As many of you have seen or heard, our car has an I love Uganda bumper sticker on it. There is also still a picture of Uganda in Jacob’s room. But as you all know by now, there is not a Ugandan child in our home.
When we first stepped away from the Uganda program, I wasn’t at all sure that I was doing the right thing. I even pulled out of the Uganda adoption support groups because it was painful for me to see other peoples’ Ugandan adoptions moving forward. After a while, it became very clear that we made the right decision; but that has not made the decision any easier.
Every day there is a reminder that Uganda is still there. My bumper sticker. The map on our wall. My news feed on Facebook, filled with updates from Light Gives Heat, Amazima, and Sole Hope. Wonderful organizations, all reminding me that there are still children in Uganda. That there is still a great need in Uganda.
These reminders have been hard. It’s hard to see pictures of Ugandan children now, whereas before all I wanted to do was stare at them. It’s hard to read about the suffering in Uganda now, even though I should still want to be part of the solution. In my mind, when we ended our Ugandan adoption journey, I said goodbye to Uganda. It’s not something I chose to do, it just sort of happened. It was almost as if I turned inward in an effort to protect myself from hurt.
I grieve for that Ugandan child who will never find his way into our home. I grieve for all the plans I had; plans to keep his culture alive, plans to cook Ugandan food on Thanksgiving, plans to continue learning Luganda. We were so excited. We were so not expecting it to all fall apart.
I have only recently realized how much our own hurt and disappointment has led to inaction. Disillusionment has led to stagnancy. And it doesn’t take long before stagnancy turns into indifference. I cannot let that happen.
I don’t know why I felt drawn to Uganda. I don’t know why God didn’t want us to adopt from there in the end. Yet when I see all these organizations reminding me of the need there, it’s a gentle reminder that there are other ways to help Uganda. We were never adopting a child in order to “save them” from Uganda and their circumstances. We were adopting a child because we’d always wanted to adopt a child. At the time, Uganda seemed to have the greatest need and a fairly easy road. Although the road turned out to be bumpy and impassable, I was crazy to act like Uganda only existed in order to help me adopt.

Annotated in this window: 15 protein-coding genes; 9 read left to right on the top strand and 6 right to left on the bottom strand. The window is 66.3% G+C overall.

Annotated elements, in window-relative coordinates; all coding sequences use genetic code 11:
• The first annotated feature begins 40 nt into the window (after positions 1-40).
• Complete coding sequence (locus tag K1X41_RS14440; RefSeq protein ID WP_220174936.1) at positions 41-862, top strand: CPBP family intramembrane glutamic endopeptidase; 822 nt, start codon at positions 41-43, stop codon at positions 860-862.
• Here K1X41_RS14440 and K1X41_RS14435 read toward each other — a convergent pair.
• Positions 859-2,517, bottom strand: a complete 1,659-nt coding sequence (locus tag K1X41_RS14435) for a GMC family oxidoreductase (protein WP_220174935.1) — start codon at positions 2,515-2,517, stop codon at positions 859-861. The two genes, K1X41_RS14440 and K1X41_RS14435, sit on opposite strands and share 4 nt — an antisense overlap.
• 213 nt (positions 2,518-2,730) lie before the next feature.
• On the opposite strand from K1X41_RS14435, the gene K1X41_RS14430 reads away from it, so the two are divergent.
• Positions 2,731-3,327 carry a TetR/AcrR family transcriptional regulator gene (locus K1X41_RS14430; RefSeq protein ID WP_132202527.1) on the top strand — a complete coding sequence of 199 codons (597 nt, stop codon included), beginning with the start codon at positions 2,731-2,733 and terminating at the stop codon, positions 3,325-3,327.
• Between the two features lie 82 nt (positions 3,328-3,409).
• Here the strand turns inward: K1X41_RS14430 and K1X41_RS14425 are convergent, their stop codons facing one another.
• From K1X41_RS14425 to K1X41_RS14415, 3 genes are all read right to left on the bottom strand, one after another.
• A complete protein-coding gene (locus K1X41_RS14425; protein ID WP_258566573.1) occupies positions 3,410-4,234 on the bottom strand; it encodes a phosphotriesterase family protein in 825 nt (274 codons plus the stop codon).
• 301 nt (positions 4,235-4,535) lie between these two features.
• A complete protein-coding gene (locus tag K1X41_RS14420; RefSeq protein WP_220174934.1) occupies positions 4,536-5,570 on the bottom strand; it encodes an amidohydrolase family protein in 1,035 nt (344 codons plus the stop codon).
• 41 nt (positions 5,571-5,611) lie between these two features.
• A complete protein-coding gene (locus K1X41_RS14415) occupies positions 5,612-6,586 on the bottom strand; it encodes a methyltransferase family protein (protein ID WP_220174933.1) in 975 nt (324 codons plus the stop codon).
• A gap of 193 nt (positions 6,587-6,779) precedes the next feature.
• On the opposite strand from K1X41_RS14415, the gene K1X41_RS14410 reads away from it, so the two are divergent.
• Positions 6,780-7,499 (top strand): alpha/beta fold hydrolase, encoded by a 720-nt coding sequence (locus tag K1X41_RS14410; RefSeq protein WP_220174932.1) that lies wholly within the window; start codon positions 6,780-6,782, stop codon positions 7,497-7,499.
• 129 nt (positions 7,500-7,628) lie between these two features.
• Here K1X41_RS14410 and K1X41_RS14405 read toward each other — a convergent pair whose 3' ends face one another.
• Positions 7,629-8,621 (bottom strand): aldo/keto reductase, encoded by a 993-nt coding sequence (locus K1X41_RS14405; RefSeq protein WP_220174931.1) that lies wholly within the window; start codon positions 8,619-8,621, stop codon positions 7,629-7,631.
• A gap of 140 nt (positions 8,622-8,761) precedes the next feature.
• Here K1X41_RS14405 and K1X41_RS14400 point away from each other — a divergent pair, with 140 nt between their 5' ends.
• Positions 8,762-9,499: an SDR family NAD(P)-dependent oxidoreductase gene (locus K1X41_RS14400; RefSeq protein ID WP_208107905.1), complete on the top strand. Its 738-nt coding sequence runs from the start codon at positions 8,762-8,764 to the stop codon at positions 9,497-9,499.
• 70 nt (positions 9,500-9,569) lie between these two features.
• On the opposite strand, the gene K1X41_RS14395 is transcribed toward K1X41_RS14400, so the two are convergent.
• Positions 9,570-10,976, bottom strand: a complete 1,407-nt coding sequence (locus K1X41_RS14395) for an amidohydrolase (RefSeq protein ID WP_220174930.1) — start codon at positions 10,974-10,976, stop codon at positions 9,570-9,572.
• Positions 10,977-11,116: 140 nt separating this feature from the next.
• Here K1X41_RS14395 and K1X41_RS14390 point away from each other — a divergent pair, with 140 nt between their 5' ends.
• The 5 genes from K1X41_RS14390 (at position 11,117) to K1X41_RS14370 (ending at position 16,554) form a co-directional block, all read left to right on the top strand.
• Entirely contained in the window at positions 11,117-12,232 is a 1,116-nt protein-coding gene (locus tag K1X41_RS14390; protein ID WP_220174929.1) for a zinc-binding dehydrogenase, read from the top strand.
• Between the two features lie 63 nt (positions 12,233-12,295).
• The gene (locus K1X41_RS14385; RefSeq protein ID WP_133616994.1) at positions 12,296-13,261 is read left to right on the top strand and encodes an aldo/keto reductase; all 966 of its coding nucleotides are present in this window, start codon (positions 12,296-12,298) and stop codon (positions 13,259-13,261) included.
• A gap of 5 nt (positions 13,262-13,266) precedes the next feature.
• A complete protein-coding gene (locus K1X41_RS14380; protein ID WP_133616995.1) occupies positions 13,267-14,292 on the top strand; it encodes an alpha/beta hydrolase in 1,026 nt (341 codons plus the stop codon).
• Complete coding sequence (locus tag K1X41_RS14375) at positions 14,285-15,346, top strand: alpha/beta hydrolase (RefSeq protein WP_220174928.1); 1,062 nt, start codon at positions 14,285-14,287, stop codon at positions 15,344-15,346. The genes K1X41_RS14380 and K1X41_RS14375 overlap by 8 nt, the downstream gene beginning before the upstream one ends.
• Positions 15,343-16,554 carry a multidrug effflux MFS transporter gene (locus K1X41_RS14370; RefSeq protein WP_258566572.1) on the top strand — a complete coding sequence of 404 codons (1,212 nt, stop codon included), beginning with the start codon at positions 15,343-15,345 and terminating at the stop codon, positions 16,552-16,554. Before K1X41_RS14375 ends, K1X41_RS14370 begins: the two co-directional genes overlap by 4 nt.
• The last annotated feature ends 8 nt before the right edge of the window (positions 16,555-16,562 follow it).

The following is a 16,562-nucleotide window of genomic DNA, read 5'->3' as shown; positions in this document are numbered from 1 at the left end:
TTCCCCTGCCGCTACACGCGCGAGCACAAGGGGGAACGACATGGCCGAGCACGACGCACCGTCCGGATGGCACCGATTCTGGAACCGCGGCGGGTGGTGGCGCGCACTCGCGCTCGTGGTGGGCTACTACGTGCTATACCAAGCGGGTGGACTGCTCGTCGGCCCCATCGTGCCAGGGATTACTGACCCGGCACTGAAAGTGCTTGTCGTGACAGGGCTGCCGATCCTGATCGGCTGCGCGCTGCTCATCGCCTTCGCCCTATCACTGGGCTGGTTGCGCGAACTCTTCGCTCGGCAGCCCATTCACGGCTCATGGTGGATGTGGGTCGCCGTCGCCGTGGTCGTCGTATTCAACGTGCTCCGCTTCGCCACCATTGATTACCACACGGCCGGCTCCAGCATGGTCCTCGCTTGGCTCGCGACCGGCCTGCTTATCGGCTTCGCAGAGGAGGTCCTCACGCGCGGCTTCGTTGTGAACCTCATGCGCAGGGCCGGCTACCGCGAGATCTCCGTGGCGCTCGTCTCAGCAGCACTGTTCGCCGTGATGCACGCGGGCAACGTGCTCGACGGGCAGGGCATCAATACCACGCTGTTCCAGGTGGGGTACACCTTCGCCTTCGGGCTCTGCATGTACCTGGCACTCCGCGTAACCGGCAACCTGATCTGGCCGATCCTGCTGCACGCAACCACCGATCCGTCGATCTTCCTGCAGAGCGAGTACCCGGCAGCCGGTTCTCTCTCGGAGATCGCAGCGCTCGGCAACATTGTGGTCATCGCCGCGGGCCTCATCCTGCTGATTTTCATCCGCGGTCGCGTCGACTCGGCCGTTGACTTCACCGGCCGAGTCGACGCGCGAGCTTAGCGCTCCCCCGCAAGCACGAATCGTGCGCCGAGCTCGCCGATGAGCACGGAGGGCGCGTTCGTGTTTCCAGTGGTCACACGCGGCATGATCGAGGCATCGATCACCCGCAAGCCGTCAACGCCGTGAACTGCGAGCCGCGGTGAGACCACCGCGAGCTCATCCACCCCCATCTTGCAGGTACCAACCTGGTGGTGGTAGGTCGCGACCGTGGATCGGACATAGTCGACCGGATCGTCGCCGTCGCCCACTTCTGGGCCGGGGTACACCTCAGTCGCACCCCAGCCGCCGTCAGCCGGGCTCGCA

I look at how different I am since deciding to adopt from Uganda. How it’s easier for me to focus outward rather than inward. Since deciding to adopt from Africa, I can speak a little Luganda. I can point out Uganda on the map, and then show you the capital. I am aware of what has happened in Northern Uganda, well-read on Joseph Kony, and I know the names Bob Goff and Katie Davis. If we hadn’t decided to adopt from Africa, I’m not sure I would have sponsored our kids in Ethiopia. I know I would have never known about Project Hopeful or A Heart for Korah. I wouldn’t have thought twice about whether something was “fair trade.” I wouldn’t have seen things differently, both domestically and abroad. My eyes wouldn’t have been opened enough to see the obvious injustice right here at home regarding race and poverty. I would have never tried posho. I wouldn’t have put that bumper sticker on my car, which has led me to meet many Africans right here in my own community.
When we decided to pursue adoption through the foster care system here in America, in a way I think I said goodbye to Uganda. Funny how I decided to say goodbye when God had JUST introduced us.
According to our car, I still claim to love Uganda.
Nothing irritates me more than people who claim to love something but do nothing about it.
So we’re making an effort to move past our own hurt and say hello again, Uganda. I might not raise one of your children, but I know introductions always happen for a reason.